“That’s a huge, huge builder of awareness and gets fans excited, teams excited and I think players excited about what their team reconfiguration is, so that’s all good,” Stern said.

Viva Las Vegas: The resort and gambling destination continues to loom large on the league’s radar. The summer league, a project of particular interest to NBA deputy commissioner Adam Silver, Stern’s successor upon the commissioner’s Feb. 1 retirement date, has been a hit, they said, both for the basketball opportunities and its convention-like aspect. “What we’re moving to, in conjunction with Orlando, is a real sense of what baseball has in their winter meetings and where everyone gathers,” Stern said.

Added drug testing (eventually): Enhancements in the league’s anti-drug policy, particularly a “biological passport” concept and testing for human growth hormones, has been slowed by the National Basketball Players Association search for a new executive director. Stern said he expected that they could be added in time for the 2013-14 season.

Sacramento on track: The progress since Sacramento secured the Kings franchise continues with added season-ticket sales and an increase in sponsorship commitments. Reports on revenue sharing and the league-wide credit facility also were favorable. It all is part of what Stern called “another banner year for the NBA.”

Expansion spitballing: Silver said there has been no dialogue with Seattle and those behind efforts to restore the NBA to that market, and the deputy commissioner only acknowledged the potential for discussions about expansion “down the road,” be it in Seattle, Las Vegas or other possible cities.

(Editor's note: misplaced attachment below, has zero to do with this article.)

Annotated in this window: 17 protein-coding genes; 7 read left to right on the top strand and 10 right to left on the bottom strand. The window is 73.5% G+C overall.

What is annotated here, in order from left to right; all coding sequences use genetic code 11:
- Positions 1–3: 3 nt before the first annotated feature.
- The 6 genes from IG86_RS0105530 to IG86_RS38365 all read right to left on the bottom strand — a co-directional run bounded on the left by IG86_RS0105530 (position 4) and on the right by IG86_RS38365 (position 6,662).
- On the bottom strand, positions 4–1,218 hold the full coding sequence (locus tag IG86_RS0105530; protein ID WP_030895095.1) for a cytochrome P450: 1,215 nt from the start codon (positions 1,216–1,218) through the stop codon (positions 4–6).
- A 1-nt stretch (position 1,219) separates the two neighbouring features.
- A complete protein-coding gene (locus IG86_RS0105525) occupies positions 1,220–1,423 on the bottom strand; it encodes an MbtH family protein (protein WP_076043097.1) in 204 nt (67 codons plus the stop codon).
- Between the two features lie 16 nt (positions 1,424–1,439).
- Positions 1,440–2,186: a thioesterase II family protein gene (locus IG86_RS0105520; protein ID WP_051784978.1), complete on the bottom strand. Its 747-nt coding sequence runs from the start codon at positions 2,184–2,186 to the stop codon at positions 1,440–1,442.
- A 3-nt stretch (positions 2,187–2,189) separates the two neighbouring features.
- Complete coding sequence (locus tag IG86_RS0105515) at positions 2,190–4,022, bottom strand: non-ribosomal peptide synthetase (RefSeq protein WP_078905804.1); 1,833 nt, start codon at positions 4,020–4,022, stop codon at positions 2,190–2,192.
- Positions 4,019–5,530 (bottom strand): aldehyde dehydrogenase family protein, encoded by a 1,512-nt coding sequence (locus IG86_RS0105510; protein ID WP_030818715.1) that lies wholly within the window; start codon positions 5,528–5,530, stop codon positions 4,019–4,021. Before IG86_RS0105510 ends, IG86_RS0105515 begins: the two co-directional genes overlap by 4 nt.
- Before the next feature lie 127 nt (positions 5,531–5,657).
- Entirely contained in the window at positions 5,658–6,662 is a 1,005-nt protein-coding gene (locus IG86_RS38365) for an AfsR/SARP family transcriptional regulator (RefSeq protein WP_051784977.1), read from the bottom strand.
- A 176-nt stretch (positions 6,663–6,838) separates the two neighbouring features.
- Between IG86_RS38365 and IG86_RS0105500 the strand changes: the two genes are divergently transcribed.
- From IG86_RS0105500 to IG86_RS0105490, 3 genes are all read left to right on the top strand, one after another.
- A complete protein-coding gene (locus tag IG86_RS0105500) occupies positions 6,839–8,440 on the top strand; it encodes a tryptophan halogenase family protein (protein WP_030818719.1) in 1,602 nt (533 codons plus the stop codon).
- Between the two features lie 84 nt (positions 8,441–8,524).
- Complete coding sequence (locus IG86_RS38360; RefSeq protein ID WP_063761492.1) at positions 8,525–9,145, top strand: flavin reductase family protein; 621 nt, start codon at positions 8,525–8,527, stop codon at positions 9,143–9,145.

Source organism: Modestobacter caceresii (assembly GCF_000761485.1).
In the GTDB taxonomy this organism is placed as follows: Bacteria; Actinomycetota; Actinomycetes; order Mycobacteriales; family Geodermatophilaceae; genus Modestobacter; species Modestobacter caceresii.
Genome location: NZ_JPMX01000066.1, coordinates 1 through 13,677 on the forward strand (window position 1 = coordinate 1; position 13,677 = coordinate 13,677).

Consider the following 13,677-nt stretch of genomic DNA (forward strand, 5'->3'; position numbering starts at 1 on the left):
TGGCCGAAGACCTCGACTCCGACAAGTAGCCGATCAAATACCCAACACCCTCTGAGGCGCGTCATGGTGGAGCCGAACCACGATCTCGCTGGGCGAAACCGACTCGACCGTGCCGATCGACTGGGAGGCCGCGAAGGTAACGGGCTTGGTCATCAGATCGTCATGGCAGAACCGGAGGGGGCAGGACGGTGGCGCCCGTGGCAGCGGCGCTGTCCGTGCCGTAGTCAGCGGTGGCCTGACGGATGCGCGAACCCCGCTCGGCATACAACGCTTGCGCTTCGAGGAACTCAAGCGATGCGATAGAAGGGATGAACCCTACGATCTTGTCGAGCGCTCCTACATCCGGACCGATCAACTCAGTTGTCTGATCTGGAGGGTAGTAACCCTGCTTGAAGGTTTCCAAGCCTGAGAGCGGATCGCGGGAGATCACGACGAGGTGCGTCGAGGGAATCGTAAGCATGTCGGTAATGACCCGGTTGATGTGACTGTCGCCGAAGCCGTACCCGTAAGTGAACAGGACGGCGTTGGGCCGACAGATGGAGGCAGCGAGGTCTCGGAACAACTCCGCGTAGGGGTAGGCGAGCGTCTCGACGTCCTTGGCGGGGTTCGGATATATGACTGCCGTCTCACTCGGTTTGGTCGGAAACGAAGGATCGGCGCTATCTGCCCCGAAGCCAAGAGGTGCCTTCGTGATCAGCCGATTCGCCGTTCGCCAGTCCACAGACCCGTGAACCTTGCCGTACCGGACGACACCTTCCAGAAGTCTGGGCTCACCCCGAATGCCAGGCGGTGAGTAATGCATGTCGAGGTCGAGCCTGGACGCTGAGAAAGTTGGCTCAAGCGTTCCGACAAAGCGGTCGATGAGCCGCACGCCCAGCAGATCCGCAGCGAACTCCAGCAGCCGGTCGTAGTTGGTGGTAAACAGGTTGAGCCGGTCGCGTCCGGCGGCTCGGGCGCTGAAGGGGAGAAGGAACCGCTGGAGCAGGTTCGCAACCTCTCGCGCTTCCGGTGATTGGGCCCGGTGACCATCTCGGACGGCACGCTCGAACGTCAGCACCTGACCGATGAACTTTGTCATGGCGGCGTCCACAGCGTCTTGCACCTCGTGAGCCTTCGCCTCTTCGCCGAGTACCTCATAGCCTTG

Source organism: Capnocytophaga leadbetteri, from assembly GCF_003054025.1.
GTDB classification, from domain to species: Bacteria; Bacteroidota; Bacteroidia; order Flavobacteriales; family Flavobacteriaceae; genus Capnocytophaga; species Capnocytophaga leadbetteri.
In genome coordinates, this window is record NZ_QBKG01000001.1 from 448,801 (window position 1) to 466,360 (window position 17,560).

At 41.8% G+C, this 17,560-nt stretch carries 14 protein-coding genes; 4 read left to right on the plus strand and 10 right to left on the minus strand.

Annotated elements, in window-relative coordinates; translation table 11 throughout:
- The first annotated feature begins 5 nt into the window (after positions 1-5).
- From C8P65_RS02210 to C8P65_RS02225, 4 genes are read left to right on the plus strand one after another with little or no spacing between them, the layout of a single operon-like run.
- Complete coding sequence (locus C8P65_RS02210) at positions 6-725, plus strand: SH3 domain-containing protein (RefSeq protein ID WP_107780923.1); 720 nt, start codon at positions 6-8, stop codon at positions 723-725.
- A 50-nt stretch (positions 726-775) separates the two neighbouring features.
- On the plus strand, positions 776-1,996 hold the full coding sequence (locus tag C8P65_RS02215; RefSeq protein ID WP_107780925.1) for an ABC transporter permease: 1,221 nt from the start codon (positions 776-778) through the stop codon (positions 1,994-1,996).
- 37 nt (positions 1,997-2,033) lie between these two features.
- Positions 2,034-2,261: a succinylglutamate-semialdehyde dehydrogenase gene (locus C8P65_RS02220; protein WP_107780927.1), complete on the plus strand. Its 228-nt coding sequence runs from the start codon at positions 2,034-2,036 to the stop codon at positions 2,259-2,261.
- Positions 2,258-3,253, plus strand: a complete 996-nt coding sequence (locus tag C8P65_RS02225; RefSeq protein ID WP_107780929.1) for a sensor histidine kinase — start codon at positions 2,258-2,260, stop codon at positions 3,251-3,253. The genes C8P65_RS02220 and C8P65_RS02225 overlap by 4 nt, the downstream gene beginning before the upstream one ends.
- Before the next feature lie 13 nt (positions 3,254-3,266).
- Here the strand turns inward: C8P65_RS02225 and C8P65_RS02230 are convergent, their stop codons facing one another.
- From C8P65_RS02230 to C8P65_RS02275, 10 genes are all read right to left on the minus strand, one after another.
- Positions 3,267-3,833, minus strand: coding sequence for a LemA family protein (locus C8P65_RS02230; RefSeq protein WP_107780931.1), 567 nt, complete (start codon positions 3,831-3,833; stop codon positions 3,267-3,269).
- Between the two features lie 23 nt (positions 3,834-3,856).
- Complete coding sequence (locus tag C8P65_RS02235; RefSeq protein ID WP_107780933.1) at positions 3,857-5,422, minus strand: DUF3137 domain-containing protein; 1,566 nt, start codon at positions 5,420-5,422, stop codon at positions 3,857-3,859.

But Stern, who enjoys dumping expansion questions on Silver, did note that plans for a new arena in Seattle are continuing, after mentioning similar plans in Las Vegas moments earlier. “It wouldn’t surprise me if Commissioner Silver was looking at strong applications from Las Vegas and Seattle in the coming years,” he said, “and I’m going to enjoy watching it.”

Sacramento Wins The Future


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The thousands of fans who stayed long past the final buzzer a couple weeks ago for the last game – of the season – at Sleep Train Arena for the no-host after-party?

Just stretching their legs.

Dave Weiglein, the Sacramento radio personality known as Carmichael Dave because he is from Carmichael, Calif., touring the country in an RV to generate attention of Kings fans trying to keep the team?

A Sunday drive.

The chanting and the singing and the screaming themselves hoarse at the games and the airport to welcome mayor Kevin Johnson back from All-Star weekend and the pep rallies, many staged by Johnson under the guise of being announcements or press conferences?

Clearing their throats.

For genuine release, for the true emotion that define a fan base in good times and bad, there was Monday afternoon and the outpouring after the announcement that a committee had voted to deny the relocation bid by a group hoping to move the Kings to Seattle. That was truly something.

Except that was nothing. Wait until it moves from the Monday decision to recommend denying Seattle to a full vote of all 30 members of the Board of Governors, one from each team, and the decision becomes final. Wait until the 2013-14 opener at Sleep Train Arena, because now there will be one. Really, wait for the first shovel to go in the ground for the new downtown arena and then the unveiling of the House That KJ Built. Then we’ll be talking outpouring.

If the city and the Kings owners getting an arena deal last season after the Maloof family had tried to move the team to Anaheim was the greatest fourth-quarter comeback in NBA history, this was a moment beyond words.

Fellow owners never go against the wishes of one of their own wanting to sell, as long as the money checks out. Period. It just doesn’t happen. And yet it just did.

Owners would have to swallow very hard to give up a chance to be back in Seattle, a town with corporate backing of international proportions and the guaranteed payment of a relocation fee. And yet they just did.